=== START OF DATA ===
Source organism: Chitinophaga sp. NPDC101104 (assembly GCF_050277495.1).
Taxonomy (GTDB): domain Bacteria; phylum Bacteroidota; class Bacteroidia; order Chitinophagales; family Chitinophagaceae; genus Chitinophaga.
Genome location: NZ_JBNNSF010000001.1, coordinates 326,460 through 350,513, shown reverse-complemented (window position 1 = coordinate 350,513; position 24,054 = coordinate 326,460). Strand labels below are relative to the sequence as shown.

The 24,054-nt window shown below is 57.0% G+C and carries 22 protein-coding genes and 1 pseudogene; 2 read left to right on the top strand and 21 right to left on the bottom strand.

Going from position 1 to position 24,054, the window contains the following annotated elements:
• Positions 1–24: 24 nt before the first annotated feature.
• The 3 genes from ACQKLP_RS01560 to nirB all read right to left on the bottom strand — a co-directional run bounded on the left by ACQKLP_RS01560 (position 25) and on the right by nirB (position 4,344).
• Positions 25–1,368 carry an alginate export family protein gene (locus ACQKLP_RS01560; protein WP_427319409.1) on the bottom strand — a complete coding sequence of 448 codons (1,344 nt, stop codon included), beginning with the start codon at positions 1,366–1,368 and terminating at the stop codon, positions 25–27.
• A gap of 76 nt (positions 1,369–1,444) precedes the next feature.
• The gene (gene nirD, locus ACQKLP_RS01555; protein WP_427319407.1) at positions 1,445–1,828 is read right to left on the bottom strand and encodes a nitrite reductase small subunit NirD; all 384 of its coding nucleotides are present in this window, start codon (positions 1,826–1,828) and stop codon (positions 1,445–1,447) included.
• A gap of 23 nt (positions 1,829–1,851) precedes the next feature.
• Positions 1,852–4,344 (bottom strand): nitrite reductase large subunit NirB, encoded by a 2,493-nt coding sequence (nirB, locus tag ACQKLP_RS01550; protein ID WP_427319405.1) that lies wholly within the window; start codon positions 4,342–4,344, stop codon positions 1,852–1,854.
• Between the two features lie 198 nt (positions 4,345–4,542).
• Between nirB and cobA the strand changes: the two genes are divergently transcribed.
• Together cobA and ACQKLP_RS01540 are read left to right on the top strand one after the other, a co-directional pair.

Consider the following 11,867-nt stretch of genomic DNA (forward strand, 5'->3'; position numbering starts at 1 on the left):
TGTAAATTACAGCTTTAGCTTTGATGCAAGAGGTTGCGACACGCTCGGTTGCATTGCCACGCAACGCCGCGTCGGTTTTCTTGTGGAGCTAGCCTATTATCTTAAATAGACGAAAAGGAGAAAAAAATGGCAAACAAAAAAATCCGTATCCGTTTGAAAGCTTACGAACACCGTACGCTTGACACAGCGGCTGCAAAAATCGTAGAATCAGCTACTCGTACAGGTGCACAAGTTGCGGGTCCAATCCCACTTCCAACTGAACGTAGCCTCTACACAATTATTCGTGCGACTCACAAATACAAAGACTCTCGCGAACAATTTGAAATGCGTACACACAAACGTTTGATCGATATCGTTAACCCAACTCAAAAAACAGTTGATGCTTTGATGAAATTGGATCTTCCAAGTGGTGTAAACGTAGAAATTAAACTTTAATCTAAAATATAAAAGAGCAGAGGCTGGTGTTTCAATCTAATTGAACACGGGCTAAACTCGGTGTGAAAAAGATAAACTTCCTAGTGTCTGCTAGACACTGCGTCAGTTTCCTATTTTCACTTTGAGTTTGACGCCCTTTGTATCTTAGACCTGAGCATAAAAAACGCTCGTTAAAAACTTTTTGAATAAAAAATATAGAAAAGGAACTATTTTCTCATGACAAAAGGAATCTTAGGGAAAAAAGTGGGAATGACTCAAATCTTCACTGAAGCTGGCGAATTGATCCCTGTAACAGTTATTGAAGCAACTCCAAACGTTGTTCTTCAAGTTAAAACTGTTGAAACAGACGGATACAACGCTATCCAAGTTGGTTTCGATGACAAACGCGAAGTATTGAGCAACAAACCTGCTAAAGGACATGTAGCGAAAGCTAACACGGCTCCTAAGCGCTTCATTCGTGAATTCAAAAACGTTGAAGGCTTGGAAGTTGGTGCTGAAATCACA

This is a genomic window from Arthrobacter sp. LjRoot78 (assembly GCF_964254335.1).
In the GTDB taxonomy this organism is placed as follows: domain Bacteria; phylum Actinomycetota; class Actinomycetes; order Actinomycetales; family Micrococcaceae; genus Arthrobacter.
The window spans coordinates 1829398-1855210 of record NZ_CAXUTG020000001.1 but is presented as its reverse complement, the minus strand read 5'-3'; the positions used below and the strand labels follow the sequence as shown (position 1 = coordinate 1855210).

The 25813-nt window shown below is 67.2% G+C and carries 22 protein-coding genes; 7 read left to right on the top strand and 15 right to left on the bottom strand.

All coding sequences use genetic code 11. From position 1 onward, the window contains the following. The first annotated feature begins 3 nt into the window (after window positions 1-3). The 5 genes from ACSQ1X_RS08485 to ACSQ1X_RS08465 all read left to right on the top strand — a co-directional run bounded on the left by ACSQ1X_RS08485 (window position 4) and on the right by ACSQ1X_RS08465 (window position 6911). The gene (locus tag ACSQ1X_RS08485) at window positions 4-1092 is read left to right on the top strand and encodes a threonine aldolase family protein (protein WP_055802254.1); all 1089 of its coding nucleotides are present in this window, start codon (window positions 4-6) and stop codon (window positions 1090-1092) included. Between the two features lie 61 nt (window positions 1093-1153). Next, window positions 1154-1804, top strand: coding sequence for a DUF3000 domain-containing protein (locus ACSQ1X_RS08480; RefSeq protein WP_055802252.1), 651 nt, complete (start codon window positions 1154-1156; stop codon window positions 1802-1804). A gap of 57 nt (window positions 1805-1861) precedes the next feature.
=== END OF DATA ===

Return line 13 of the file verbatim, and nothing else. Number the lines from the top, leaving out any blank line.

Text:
• Between the two features lie 198 nt (positions 4,345–4,542).